By AMERICAN HEART ASSOCIATION NEWS
In the 1980s, Pat Kirby helped to inspire the character Clarice Starling in The Silence of the Lambs, which in turn inspired countless women to apply for jobs in the FBI.
Today, the 67-year-old heart attack survivor is inspiring people in a much different role — as a volunteer speaker for the American Heart Association.
“I began volunteering to tell my story to help others. I have a passion to support, educate and hopefully keep others alive,” Kirby said in an interview before #GivingTuesday, a day of philanthropy that follows Thanksgiving and shopping events Black Friday and Cyber Monday.
For the American Heart Association, #GivingTuesday offers donors the chance to celebrate the holiday spirit by giving to their local AHA affiliate and help support education, advocacy and outreach in their communities.
For Kirby, her work with AHA is a way to help teach others how to avoid some of the travails she went through more than 10 years ago.
By 2002, Kirby had already left her job as an investigator for the FBI. While working at the bureau in the early ’80s, she had met Lambs author Thomas Harris, who based parts of Clarice (played by Jodie Foster in the film) on Kirby and her experiences interviewing serial killers.
But when Kirby suffered a heart attack at age 52, she had to dust off her investigator’s skills to figure out how to fully recover.
At first, doctors weren’t sure what caused the artery blockage that prompted the heart attack. Doctors kept inserting stents, and her body kept rejecting them.
“I’d say, ‘What’s causing this?’ and they’d say, ‘We don’t know.’ I was extremely frustrated, but I kept trying to find out what was happening to me,” she said. “I’d ask one question to put together a piece in the puzzle, and that would generate another question that would take me further along the line.”
Finally, she found a specialist at the Cleveland Clinic who determined Kirby’s heart attack was caused by artery spasms brought on by stress.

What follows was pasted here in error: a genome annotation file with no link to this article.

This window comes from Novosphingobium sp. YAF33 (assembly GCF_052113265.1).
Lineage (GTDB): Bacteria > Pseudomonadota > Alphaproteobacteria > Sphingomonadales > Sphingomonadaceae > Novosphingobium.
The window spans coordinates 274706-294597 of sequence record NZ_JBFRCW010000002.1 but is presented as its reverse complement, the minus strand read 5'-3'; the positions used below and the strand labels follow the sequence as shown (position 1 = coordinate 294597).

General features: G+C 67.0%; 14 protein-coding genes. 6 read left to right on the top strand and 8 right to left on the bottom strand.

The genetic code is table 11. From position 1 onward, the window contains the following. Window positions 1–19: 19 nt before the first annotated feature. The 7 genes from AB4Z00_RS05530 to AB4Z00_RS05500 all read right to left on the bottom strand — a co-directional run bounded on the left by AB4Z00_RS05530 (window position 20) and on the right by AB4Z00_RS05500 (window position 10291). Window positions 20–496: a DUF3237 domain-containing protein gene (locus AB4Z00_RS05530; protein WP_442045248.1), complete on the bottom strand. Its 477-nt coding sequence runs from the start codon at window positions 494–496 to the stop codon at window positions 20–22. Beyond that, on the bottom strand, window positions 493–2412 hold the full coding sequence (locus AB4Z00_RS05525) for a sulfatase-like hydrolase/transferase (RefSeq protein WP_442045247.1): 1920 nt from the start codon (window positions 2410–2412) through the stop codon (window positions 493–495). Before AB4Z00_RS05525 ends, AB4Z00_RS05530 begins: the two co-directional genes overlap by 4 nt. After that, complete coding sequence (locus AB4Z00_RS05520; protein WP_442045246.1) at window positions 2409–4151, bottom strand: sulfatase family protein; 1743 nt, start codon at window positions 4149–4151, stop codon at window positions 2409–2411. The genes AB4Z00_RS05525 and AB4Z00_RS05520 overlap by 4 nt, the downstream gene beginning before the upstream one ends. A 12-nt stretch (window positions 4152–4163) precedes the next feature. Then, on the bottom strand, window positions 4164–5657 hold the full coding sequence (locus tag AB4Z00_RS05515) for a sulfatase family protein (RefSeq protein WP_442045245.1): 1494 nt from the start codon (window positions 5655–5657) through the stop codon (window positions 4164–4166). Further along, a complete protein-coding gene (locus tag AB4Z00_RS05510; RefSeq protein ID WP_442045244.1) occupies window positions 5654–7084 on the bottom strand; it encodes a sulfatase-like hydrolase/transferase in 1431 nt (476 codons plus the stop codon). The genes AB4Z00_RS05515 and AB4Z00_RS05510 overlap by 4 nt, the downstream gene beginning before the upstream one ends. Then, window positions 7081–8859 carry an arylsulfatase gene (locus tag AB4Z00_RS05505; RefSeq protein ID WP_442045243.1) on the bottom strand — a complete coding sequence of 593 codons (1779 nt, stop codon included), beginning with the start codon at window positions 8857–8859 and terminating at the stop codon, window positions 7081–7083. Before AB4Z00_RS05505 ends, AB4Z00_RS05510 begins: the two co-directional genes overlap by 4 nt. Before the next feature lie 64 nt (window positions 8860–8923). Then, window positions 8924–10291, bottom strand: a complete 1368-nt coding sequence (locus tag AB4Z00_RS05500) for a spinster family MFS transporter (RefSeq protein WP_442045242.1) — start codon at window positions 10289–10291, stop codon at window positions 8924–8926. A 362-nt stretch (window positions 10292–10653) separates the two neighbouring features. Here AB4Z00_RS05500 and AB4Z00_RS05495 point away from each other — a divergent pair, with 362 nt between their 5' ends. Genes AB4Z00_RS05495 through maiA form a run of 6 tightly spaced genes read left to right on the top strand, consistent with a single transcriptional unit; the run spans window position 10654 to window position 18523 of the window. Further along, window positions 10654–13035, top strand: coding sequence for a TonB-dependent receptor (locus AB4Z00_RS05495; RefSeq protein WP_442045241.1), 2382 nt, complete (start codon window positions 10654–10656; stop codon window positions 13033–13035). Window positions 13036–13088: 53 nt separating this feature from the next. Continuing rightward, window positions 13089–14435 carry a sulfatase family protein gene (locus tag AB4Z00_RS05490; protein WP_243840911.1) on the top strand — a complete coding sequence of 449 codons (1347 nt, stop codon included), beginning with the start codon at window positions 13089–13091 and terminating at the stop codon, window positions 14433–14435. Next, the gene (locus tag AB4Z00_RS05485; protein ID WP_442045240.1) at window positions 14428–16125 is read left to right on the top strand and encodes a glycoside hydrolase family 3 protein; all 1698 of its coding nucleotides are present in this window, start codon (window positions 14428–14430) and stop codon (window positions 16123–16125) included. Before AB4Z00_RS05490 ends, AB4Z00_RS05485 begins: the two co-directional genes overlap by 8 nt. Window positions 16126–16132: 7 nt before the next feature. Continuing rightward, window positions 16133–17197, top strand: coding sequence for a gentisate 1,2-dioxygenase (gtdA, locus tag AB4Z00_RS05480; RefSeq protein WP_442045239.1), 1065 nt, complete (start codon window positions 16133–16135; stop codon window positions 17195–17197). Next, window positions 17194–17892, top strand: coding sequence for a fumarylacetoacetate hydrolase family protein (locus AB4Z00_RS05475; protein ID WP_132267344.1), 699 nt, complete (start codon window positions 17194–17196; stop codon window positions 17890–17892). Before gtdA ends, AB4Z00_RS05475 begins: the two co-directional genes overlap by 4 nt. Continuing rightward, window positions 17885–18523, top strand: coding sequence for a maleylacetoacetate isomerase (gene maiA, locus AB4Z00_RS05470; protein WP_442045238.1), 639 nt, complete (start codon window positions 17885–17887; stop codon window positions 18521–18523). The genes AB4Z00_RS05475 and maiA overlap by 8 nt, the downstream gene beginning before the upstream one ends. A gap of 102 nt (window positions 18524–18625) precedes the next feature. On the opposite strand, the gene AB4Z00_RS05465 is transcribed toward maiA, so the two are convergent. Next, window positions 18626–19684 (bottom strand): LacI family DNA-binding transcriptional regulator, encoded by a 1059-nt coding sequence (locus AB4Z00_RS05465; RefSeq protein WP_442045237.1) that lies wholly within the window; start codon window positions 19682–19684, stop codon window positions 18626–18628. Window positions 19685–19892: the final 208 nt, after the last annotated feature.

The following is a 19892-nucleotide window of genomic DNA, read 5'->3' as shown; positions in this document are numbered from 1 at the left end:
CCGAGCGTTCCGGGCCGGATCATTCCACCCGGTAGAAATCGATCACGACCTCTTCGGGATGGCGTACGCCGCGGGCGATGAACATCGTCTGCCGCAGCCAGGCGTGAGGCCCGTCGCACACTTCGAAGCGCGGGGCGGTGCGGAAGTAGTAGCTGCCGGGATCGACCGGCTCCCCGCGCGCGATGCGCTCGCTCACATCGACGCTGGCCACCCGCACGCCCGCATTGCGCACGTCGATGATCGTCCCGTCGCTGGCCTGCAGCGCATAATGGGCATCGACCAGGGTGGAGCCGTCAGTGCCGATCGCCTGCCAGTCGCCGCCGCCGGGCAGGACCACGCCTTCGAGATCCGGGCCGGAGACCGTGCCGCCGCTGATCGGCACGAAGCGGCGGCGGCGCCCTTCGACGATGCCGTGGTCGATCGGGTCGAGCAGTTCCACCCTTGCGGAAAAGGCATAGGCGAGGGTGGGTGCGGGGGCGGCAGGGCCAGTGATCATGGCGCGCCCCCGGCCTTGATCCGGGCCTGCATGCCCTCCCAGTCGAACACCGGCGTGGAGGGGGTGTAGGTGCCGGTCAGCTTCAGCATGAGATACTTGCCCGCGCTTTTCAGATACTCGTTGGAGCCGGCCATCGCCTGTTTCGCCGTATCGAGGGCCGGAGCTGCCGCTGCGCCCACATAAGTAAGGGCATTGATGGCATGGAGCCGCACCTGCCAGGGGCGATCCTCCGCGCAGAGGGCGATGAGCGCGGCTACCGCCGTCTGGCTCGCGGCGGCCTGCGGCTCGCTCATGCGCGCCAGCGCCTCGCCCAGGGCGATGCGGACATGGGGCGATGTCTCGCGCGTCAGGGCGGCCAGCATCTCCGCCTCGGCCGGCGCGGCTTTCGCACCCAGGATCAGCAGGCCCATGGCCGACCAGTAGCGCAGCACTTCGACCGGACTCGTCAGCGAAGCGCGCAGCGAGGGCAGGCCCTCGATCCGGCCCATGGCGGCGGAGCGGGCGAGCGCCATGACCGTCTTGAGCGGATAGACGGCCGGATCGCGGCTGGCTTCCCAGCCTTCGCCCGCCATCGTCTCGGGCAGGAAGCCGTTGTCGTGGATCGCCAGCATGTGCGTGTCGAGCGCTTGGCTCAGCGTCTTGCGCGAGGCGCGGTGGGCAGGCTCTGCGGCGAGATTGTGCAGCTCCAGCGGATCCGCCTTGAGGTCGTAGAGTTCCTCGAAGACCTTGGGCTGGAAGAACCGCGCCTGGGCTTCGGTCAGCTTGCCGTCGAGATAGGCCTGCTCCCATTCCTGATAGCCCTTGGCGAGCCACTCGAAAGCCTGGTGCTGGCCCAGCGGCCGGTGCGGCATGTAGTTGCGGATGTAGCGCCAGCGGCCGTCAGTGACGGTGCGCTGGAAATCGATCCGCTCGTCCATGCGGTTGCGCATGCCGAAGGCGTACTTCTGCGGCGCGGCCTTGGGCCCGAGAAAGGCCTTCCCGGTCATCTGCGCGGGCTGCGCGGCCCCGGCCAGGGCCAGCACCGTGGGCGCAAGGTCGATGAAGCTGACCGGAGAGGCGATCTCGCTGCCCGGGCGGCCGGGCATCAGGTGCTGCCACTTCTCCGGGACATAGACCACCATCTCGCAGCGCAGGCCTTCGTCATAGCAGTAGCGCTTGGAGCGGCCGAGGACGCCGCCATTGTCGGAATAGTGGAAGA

Since undergoing double bypass heart surgery in 2006, she’s been in excellent health. She continues to stay fit by walking or jogging three miles a day in the woods near Bath, Maine, where she lives with her husband, Peter Thornton. Aside from taking daily doses of aspirin, Lipitor, and the anti-spasm medicine Norvasc, you’d never know she had a heart attack, she said.
Looking back, Kirby said she’s glad she was as vigilant as she was in trying to get to the bottom of her heart attack.
“My advice to people who were in my situation is to ask a lot of questions,” she said. “Beforehand, ask yourself, ‘What do I really want to know about this condition?’ Write down your concerns and ask them as questions.”
Kirby said it’s important to ask questions, in part, because some doctors don’t have great bedside manners.
“A doctor might be wonderful medically, but they might not be the best communicator,” she said. “They might be talking at you and not listening to you.”
After being treated by one doctor who didn’t respond well to her asking multiple questions, Kirby found a female cardiologist who was more patient and collaborative. She said no matter who your doctor is, you should feel free to seek a second or third opinion if your questions aren’t being addressed.
“Doctors can ask you general questions, but only you know your body, so you need to ask the doctor questions, too,” she said.
“If they aren’t giving you answers that sit well with you, go see another doctor. It’s not a slap in anyone’s face. It’s your life.”